iOS 14 includes a really nice new feature that allows you to double-tap the back of your iPhone to run a shortcut or perform a specific action. It works pretty well for me, and it seems to be a boon for accessibility. But Steven Aquino, writing for Forbes, understandably disagrees with the way it is often framed:
The real harm, however, in casting Back Tap as “hidden” is to the disabled community. What does it say about society’s collective view on people with disabilities that their needs are reduced to purposeful obscurity? To label Back Tap as “hidden” insinuates it and those of its ilk are of lesser importance. That’s not only stupid and clearly wrong, but it shows profound disrespect to those people for whom Back Tap is truly needed. There’s a lesson in headline-writing here — instead of using the word hidden, why not use a phrase like “coolest features” to introduce Back Tap? Back Tap is undoubtedly cool, whereas “hidden” has a negative connotation and untrue.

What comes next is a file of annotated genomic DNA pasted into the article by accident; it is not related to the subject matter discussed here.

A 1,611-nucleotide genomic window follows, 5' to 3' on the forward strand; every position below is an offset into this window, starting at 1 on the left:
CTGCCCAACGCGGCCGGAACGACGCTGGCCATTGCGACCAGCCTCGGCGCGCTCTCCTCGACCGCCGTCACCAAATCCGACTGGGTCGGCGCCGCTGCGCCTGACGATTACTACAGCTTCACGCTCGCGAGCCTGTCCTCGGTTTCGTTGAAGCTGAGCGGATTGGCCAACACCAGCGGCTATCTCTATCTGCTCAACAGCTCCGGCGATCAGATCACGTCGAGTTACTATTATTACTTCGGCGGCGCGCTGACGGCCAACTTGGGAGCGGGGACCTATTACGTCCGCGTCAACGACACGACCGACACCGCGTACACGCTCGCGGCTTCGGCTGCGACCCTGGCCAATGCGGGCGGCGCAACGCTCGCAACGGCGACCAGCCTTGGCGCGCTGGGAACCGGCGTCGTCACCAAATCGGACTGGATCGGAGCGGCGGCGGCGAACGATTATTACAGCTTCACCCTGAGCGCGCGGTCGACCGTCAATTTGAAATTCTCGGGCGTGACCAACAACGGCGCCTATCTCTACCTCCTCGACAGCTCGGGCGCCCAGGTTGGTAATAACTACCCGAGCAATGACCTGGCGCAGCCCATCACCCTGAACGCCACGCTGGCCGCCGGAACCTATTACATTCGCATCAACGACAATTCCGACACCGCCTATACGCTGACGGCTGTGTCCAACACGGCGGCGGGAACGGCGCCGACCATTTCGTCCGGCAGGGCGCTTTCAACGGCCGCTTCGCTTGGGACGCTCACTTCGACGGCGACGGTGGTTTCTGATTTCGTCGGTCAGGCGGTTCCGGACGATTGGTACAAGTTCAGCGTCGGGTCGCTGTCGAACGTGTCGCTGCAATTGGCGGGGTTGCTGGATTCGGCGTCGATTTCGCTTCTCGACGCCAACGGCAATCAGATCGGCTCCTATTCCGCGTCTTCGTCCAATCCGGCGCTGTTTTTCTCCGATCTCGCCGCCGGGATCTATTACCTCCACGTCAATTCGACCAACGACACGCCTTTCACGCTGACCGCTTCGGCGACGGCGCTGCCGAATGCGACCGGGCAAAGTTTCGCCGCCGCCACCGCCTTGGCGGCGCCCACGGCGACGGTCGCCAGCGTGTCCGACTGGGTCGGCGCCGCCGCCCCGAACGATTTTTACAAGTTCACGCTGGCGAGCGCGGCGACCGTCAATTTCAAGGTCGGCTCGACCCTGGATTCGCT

There are plenty of new features in iOS 14 that are not easy to find but, as Aquino points out, the Accessibility section is on the first page of Settings. It is wrong to think of Accessibility options, in general, as being solely for those without perfect eyesight or fine motor control. The top-level positioning of this section indicates — rightly — that they are for everyone to set up an iPhone or iPad in a way that works best for them.